Yesterday I had occasion to ride Utah Transit Authority's FrontRunner. This is Northern Utah's commuter train, which has been in operation since 2008 and earned a less than admirable safety record. I have ridden it many times before, although I don't ride on a regular basis.
I understand all about train safety. My father worked a long career as a railroad inspector, so we always had safety awareness paraphernalia around the house, and he often talked about how to be safe around trains. I love the Dumb Ways to Die video. (You have to watch all the way to the end for the video to make sense in this context.) I've always thought you have to be pretty stupid to get hit by a train because, as Larry the Cable Guy says, it aint gonna pop out from behind the bushes. It stays on those tracks right there. I tell you all this so you'll hopefully believe I am not someone who goes stumbling in front of speeding trains, tries to beat them through a crossing, or otherwise ignores their deadly potential.
As I was saying, I went to ride FrontRunner yesterday. I bought my ticket and then proceeded toward the boarding platform. There are two sets of tracks: one for northbound trains and one for southbound, with the boarding platform between them, where it can be used for trains on either side. The parking lot/bus terminal/ticket kiosk is across one set of tracks from the platform, and there is no footbridge or tunnel, therefore it is necessary to cross those tracks to get to the platform...
While I bought my ticket a train was pulling to a stop at the platform, bells ringing to signal its approach. By the time I walked from the kiosk to the track crossing, the bells had stopped, passengers had loaded/unloaded, and the bells started up again to indicate Mr. Train Driver was ready to get moving. I stopped short of the tracks and waited. Bells ringing. Train not budging. Waited some more. Still not moving. I looked at the driver. He looked back at me. Actually made eye contact. Still I waited. This went on for several seconds. I looked at him again, gestured with my hand, and made a face that I thought asked, "Well, can I cross?" He didn't do anything. I waited a few more seconds, then thought, I'm not going to stand here all day. So I crossed. And that's when he leaned on his air horn and immediately began moving. This was not a little courtesy honk to get my attention. He blared on that deafening horn for several seconds, so there could be no doubt that he's some kind of infallible god of the rails, and I--the little pee-on pedestrian--had crossed against the right of way.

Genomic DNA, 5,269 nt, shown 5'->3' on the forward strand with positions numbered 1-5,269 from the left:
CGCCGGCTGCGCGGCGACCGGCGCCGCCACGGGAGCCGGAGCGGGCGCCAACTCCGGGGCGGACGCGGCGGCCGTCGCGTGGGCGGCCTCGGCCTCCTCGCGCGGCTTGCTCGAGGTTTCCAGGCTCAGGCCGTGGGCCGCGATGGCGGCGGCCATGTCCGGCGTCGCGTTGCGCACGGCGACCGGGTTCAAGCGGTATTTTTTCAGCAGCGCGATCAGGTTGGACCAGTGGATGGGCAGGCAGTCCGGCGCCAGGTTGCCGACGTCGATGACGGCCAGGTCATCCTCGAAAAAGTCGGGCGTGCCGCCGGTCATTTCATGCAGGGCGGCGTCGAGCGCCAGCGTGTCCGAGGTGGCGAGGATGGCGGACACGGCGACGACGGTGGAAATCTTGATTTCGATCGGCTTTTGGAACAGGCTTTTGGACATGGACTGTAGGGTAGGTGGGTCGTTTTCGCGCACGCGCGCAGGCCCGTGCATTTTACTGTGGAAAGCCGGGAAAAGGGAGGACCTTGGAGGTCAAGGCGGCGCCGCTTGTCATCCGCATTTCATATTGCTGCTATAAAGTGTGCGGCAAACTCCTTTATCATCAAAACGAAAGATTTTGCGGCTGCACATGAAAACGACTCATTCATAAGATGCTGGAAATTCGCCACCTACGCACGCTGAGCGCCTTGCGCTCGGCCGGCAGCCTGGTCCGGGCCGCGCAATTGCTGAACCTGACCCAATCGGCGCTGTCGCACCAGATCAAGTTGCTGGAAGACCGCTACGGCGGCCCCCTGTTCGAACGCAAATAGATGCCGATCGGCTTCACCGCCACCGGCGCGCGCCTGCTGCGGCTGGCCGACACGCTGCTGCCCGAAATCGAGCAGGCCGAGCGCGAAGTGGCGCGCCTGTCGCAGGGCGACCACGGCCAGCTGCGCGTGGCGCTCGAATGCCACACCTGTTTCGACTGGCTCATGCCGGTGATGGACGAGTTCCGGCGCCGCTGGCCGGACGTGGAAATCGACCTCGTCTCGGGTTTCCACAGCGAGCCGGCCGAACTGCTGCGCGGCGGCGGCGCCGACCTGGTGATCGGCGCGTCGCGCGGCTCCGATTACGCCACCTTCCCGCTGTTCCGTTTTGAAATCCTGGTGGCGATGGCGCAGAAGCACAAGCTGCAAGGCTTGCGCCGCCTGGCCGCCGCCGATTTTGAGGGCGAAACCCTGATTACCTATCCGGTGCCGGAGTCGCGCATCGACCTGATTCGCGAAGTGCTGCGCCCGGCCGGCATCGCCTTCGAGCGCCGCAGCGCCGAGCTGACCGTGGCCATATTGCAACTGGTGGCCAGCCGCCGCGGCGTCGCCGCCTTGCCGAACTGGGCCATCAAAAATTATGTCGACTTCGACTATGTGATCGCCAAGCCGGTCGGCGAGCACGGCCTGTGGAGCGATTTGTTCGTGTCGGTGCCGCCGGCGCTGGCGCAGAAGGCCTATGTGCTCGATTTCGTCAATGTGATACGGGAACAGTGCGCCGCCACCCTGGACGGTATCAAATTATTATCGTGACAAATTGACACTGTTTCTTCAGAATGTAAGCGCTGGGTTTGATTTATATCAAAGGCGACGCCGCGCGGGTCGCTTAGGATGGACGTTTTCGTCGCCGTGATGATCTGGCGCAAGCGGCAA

I'm not one to ever use vulgar gestures, but I really felt like showing this doofus two of my fingers (the middle one on each hand). As I made my way up the platform, he passed by in his Cab of Ultimate Power and Noise, giving me dirty looks. Here's what I wanted to tell him:
"Listen here, Mr. Grouchy-Pants. You guys like to point out that it's so important to be careful at crossings because a train weighs, like, 9000 tons and takes a mile and a half to stop. Well, guess what? It also takes a little while to get moving. Even if you stomp that throttle to the floor, it's going to be 5 or 10 seconds before you really get any speed. So, enough with the 'You stay out of my way!' attitude.
I crossed the tracks before you were even moving. I have never in my life walked/driven/bicycled/crawled/sat down for spot of tea in front of a moving train, and I wouldn't have stepped in front of your stationary one if you'd given any indication you were seriously ready to move. What's the big idea sitting there picking your nose while I wait, and then deciding to get underway as soon as I cross? Looking for justification to be the ornery cuss that you are, or an excuse to deafen someone with your horn?
I hope you get some tainted pastrami in your lunch and it makes your intestines derail five miles from the nearest stop."
For his ignorant behavior behind the wheel of that big, shiny UTA locomotive, this guy, whoever he is, wins a spot on The Bozo List.